"Vince was manipulating Owen's family, which resulted in some of the family members working against me," Hart said. "The Hart family overall didn't support the lawsuit, but some worked against me. They stole my legal documents and were faxing them to the defense. It was like they had our whole playbook. They were just muddying the waters because they knew they didn't have the case. They just muddied the waters and made everything a mess. There was just this nonstop disrespect."
McDevitt has a different view on how things played out between WWE and Martha.
He said, "Her and her lawyer, in reality, had tried to get the members of the Hart family, Owen's brothers and sisters, to sign a document in which they would agree to support Martha and her case and they would not talk to WWE. In exchange for that, they were all promised a share of any verdict or settlement, which is highly illegal, completely improper and you can get in big trouble for that. What happened was some of the members of the Hart family were offended by this because they realized this was wrong. ... They knew this was wrong and they faxed me those documents, which I fell out of the chair when I read them. I was like, 'You've got to be kidding me. This is completely illegal, you can't do this stuff.' All of that was then brought to the attention of the judge in Kansas City.
"She talked about how $18 million settlement, she didn't really want to do that, she wanted justice. Again, that's just not true. There was court-ordered mediation. We went to the mediation, and her lawyers were demanding $35 million and some admission of punitive damages. Vince told her right there, 'Look, Martha, I feel so bad for what happened. I feel responsible because this happened on my watch. I want to take care of you and your family, I loved Owen.' He was almost crying. We offered $17 million to take care of her. How many times does a CEO walk in a room and say he feels responsible? 'I'm not going to argue, I just feel responsible for what happened.' They turned it down; they wanted to go to court for their $35 million. Fine, we'll go and litigate. The next day, I get a call from her Canadian lawyer, saying they didn't want to do it because they knew what they were facing with the other things I talked about. They said, 'If you could put a little more money in. If you can go to $18 million we'll settle right now.' That's how the settlement went down."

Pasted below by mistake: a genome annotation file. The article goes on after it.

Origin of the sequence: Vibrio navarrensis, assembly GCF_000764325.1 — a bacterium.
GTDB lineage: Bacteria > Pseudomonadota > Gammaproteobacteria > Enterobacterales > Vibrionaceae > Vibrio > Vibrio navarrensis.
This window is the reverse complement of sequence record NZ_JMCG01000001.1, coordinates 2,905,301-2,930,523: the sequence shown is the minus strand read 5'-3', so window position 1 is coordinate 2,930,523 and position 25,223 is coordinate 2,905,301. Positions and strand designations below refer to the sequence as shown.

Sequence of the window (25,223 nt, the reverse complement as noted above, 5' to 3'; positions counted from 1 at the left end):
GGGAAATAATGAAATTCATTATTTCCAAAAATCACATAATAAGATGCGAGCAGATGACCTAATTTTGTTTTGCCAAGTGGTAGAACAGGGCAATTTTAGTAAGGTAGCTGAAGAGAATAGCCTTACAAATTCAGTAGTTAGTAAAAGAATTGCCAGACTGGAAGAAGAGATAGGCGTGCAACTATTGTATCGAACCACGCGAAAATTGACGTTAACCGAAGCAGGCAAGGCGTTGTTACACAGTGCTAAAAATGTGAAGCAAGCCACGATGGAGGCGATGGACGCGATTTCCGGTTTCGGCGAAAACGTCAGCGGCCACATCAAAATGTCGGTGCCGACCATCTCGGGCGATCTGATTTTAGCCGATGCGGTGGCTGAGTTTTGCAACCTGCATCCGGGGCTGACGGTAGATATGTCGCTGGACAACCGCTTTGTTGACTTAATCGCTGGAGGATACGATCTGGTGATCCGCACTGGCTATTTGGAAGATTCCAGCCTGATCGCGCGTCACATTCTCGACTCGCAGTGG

Martha says she has forgiven the Hart family and WWE as she doesn't want to hold any grudges. However, she doesn't have a relationship with members of the Hart family. Including Bret Hart.
She told The Wrap, "Unfortunately, I have no relationship with Bret. Bret was supportive throughout the lawsuit, but there were a few things that were a problem with Bret. First of all, when we were going through the lawsuit, he really was hoping that I would be able to help him get his wrestling footage. Because at the time, he had no relationship with WWE and he was hoping somehow — if we ever had a settlement — that we could work it in. When that didn’t happen, he was very upset that he didn’t get his footage. It prompted him to befriend Vince [McMahon, the chairman of WWE] again so he could have access to his footage. That was the first fracture in our relationship.”
The Montreal Screwjob in 1997 looked to be the end of Bret's relationship with WWE, but the two parties reunited in 2005 to produce a DVD highlighting the career of Hart. Bret would be inducted into the WWE Hall of Fame in 2006.
According to Martha, Bret became "really nasty" when she wouldn't allow Owen to be inducted into the Hall of Fame and that's when Bret started to turn.
Bret told The Wrap, "While I am not interested in engaging in any more media mudslinging between Martha and myself especially in light of a global pandemic, I will say that our fallout is multifaceted. To say that it only involved being able to access and use my WWE footage and photos for future projects would merely be an oversimplification and inaccurate. I will not comment any further on the matter.”
Martha has stood firm on her stance that Owen will not be inducted into the WWE Hall of Fame, saying it doesn't exist. You can find her full comments by clicking here.
On Monday night, Martha, the Owen Hart Foundation, Dark Side of the Ring, and Pro Wrestling Tees released the first official Owen Hart t-shirt in over 20 years. Fans can find more information on the new merchandise by clicking here.
The Owen Hart episode of Dark Side of the Ring premieres Tuesday, May 19 on VICE. You can view the trailer for the episode in the video above.